Built to Spill Is the Ultimate Indie Rock Band
Built to Spill
Before indie rock was a thing, like the hip, Urban Outfitters thing we know today, there was Built to Spill, one of the most indie of indie bands to ever indie. Which is kind of confusing, because the band has been on Warner Bros. Records for most of its career, but whatever: Built to Spill is still, like, indie, you know? What does "indie" even mean, anyway?
Twenty-three years and eight albums later, the Boise group still is defining what independence means in modern rock, returning with its latest indie opus, Untethered Moon. If your '90s nostalgia tank was running on empty, saturnine songs like "Never Be the Same" and the peach-fuzz rock on "Another Day" should assuage that indie itch. "Living Zoo" opens like a slowed-down version of the Yeah Yeah Yeahs' "Pin" before crashing into a Galaxie 500-like pensiveness. It's indie rock to rule them all, and, in the darkness, bind them.
When singer-guitarist Doug Martsch formed Built to Spill in 1992, his original goal was to create a new lineup for each release. Martsch kept the habit for the first few albums, but after 1997's Perfect from Now On, he presumably got bored with the strategy and kept a more permanent roster.
It's been an unprecedented six years between Untethered Moon and the group's last release, There Is No Enemy. So what has Martsch been doing the whole time? We found out he's mostly been watching the Portland Trail Blazers.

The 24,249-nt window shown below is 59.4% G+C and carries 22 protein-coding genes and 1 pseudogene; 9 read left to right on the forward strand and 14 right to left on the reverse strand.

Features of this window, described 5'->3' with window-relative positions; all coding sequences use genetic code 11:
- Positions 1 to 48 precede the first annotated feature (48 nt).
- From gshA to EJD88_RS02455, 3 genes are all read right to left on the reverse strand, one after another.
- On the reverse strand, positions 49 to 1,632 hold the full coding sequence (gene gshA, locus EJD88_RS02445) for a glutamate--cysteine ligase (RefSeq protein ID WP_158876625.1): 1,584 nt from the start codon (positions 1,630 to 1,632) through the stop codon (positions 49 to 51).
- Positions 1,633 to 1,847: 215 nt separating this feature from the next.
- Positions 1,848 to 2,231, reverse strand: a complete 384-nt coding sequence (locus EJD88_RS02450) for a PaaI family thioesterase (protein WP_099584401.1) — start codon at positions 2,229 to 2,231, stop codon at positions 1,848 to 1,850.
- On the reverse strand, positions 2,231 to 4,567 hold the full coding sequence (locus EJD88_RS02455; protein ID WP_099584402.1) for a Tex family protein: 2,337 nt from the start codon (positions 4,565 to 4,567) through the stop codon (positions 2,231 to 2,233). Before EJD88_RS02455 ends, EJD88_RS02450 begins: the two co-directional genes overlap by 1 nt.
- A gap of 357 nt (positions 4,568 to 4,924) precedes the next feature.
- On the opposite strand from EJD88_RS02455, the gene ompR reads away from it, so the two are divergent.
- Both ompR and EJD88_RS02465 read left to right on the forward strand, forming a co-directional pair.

"I don't even listen to very much music. I like to watch basketball, mostly," Martsch says. "When I listen to music, I mostly listen to old reggae, things I grew up with. I'm not a person that goes out and finds a lot of music . . . I really stopped buying records a long time ago."
But that isn't to say Martsch's influences are limited. He draws from artists like Neil Young, Pavement, and Dinosaur Jr., the latter being especially interesting because there was a time J. Mascis was almost B2S's drummer. If one trait stands out, it's Built to Spill's penchant for dissolving its songs into crunchy, crushing guitar solos. You might call Built to Spill a "jam band," a label Martsch is fine with, despite its connotations.
"I mean, we definitely do some jamming, but . . . I don't think any of us really listen to the Grateful Dead," Martsch says. "There's a lot of improv when we play, but not necessarily jamming."
Martsch is the band's principal songwriter, but he has been known to co-write songs with his wife, Karena Youtz, the sister of former Built to Spill member Ralf Youtz.
"On this record, she didn't do very much. I mostly wrote all these songs," Martsch says, adding that she did write the catchy chorus to "Living Zoo." "I ran everything by her before we made the record and made sure that she approved. She helped me sort out a couple lines here and there . . . When I'm writing songs, I'll have a little melody in mind and I'll just sing out whatever words come to mind. I had this line, 'When will I realize when I'm right.' Karena recommended changing it to 'blind' because it sounded better."
Thus, the twitchy, strung-out, eight-minute album closer "When I'm Blind" was penned. About the title, Martsch says, "It has no meaning to me -- they're just words. You can go back and find something to make meaning out of it. There might be some sort of unconscious, subconscious communication going on there that I'm not aware of, but as far as I know, they're just sounds for the voice to make on the record."
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